- Last Updated: 11:41 AM, June 26, 2012
- Posted: 10:42 PM, June 25, 2012
The Ice Factory Festival always seemed misnamed, because as cutting-edge and cool as its programming tends to be, its SoHo home was notorious for its lack of air-conditioning.
The steamiest thing about it this year is the lineup, with shows like “Miss Lilly Gets Boned,” part of the fest’s 19th season, kicking off tomorrow in a new space — the New Ohio Theatre in the West Village’s landmark Archive Building.
“I love this neighborhood,” says the fest’s artistic director, Robert Lyons. “It’s a much friendlier vibe.”
The Ice Factory Festival used to have the summer all to itself, but no longer. Now it’s up against the Lincoln Center Festival, the International Fringe Festival and the New York Musical Theatre Festival. Luckily, its reputation precedes it. Critics have long praised the festival’s “intellectual” fare, but Lyons, 52, insists that’s not what he’s after. “I do like smart work,” he says. “But I also like work that’s highly theatrical and entertaining.”
As it happens, this year’s six shows promise both, with some apocalyptic foreshadowing. Exhibit A: “The Apocalyptic Road Show With Your Hosts Gdjet and Lulu” (July 25 to 28), a profane evening of cabaret that bids farewell to the human race, written by Obie winner John Clancy, whose “hosts” might well rival Kiki and Herb.
And then there’s “Flying Snakes in 3D” (July 4 to 7), about mutant killer snakes accidentally released by the CIA. “That one is our weekend blockbuster, or mock blockbuster,” Lyons says, laughing.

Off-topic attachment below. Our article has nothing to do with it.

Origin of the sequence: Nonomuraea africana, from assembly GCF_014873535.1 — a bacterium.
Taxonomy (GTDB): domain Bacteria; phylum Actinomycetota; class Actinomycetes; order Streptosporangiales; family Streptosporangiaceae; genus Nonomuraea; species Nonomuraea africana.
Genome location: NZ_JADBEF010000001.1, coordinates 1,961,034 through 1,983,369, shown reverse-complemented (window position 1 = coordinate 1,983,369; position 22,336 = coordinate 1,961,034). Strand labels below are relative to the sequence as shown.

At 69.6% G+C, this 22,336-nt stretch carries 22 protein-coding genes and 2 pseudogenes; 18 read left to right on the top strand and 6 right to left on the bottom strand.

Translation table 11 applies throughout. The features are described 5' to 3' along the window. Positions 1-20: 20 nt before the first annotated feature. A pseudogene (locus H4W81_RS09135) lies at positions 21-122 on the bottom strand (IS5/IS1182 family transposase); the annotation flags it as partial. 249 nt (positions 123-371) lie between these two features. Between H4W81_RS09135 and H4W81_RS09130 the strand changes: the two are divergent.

Leah Nanako Winkler, its co-writer and director, happily agrees, though she says the show is really about a scrappy young theater company trying to create an elaborate sci-fi stage production on a shoestring. “We wanted to examine what happens when theater tries to badly mimic film, because that’s happening a lot on Broadway these days,” she says.
The show boasts “cheap special effects” and “stunning video design.” Turns out that the two aren’t mutually exclusive. “These days, it doesn’t cost anything to create a stunning video design,” Winkler says. “We’re all pretty resourceful, and all you really need is a computer.”
“The video isn’t in 3-D, but the actors are,” she continues. “And the audience gets to throw snakes at the performers.”
This year’s festival also features a combination of companies that Lyons has tracked for years, including the Godlight Theatre Company, which adapts difficult literary works such as “Slaughterhouse-Five” and “1984.”
Its festival offering is “The Pilo Family Circus” (July 11 to 14), based on Australian author Will Elliott’s novel about a young man who turns into a demented clown.
“I told them I loved the script, but how in the world are you going to stage it?” Lyons says. “And they said, ‘That’s what we do.’ ”
There’s romance, too, in the festival’s opening production, “Good Year for Hunters” (tomorrow through Saturday), a darkly comic love story inspired by Tori Amos’ classic album “Little Earthquakes,” and “The Girl of the Golden West” (Aug. 1 to 4), based on David Belasco’s 1905 play-turned-novel, which Puccini turned into an opera.
In “Miss Lilly Gets Boned” (July 18 to 21), a Sunday-school teacher gets involved with a student’s dad. It’s presented by Studio 42, which prides itself on producing “unproduceable” plays.
What makes this one so hard to produce?
“Well,” Lyons says, “it’s got an elephant in it.”
Should be interesting.
The Ice Factory Festival runs through Aug. 4 at the New Ohio Theatre, 154 Christopher St. For tickets ($18 for adults, $12 for students/seniors), call 212-868-4444 or visit newohiotheatre.org.